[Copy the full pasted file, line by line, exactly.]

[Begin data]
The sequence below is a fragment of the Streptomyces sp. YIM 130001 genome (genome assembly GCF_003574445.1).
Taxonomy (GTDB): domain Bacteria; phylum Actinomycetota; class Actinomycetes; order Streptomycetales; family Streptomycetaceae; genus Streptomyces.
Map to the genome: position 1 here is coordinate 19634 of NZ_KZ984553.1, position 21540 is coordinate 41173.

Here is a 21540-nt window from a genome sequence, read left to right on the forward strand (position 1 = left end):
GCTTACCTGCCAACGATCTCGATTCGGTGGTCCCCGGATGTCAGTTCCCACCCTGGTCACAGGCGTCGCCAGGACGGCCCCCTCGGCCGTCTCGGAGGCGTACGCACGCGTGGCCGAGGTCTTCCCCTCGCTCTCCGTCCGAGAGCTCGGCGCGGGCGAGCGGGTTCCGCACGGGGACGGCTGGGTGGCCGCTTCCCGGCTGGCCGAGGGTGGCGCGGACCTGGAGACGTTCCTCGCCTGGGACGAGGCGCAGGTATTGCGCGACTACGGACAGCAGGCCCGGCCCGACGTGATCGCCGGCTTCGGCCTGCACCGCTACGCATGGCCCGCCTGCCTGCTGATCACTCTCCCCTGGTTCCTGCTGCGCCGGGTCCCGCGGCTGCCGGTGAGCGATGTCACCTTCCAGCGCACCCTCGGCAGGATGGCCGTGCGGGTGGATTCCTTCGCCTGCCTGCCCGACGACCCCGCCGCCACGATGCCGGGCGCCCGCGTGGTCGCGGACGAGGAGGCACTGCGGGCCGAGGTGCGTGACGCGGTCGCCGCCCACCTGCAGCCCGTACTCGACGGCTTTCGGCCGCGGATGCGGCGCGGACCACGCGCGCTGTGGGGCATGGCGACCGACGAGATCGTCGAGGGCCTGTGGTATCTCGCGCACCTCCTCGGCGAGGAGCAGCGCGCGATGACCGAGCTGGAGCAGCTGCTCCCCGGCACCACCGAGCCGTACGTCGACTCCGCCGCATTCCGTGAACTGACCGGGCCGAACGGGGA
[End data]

The sequence below is a fragment of the Streptomyces sp. YIM 130001 genome (genome assembly GCF_003574445.1).
Taxonomy (GTDB): domain Bacteria; phylum Actinomycetota; class Actinomycetes; order Streptomycetales; family Streptomycetaceae; genus Streptomyces.
Map to the genome: position 1 here is coordinate 19634 of NZ_KZ984553.1, position 21540 is coordinate 41173.

Here is a 21540-nt window from a genome sequence, read left to right on the forward strand (position 1 = left end):
GCTTACCTGCCAACGATCTCGATTCGGTGGTCCCCGGATGTCAGTTCCCACCCTGGTCACAGGCGTCGCCAGGACGGCCCCCTCGGCCGTCTCGGAGGCGTACGCACGCGTGGCCGAGGTCTTCCCCTCGCTCTCCGTCCGAGAGCTCGGCGCGGGCGAGCGGGTTCCGCACGGGGACGGCTGGGTGGCCGCTTCCCGGCTGGCCGAGGGTGGCGCGGACCTGGAGACGTTCCTCGCCTGGGACGAGGCGCAGGTATTGCGCGACTACGGACAGCAGGCCCGGCCCGACGTGATCGCCGGCTTCGGCCTGCACCGCTACGCATGGCCCGCCTGCCTGCTGATCACTCTCCCCTGGTTCCTGCTGCGCCGGGTCCCGCGGCTGCCGGTGAGCGATGTCACCTTCCAGCGCACCCTCGGCAGGATGGCCGTGCGGGTGGATTCCTTCGCCTGCCTGCCCGACGACCCCGCCGCCACGATGCCGGGCGCCCGCGTGGTCGCGGACGAGGAGGCACTGCGGGCCGAGGTGCGTGACGCGGTCGCCGCCCACCTGCAGCCCGTACTCGACGGCTTTCGGCCGCGGATGCGGCGCGGACCACGCGCGCTGTGGGGCATGGCGACCGACGAGATCGTCGAGGGCCTGTGGTATCTCGCGCACCTCCTCGGCGAGGAGCAGCGCGCGATGACCGAGCTGGAGCAGCTGCTCCCCGGCACCACCGAGCCGTACGTCGACTCCGCCGCATTCCGTGAACTGACCGGGCCGAACGGGGA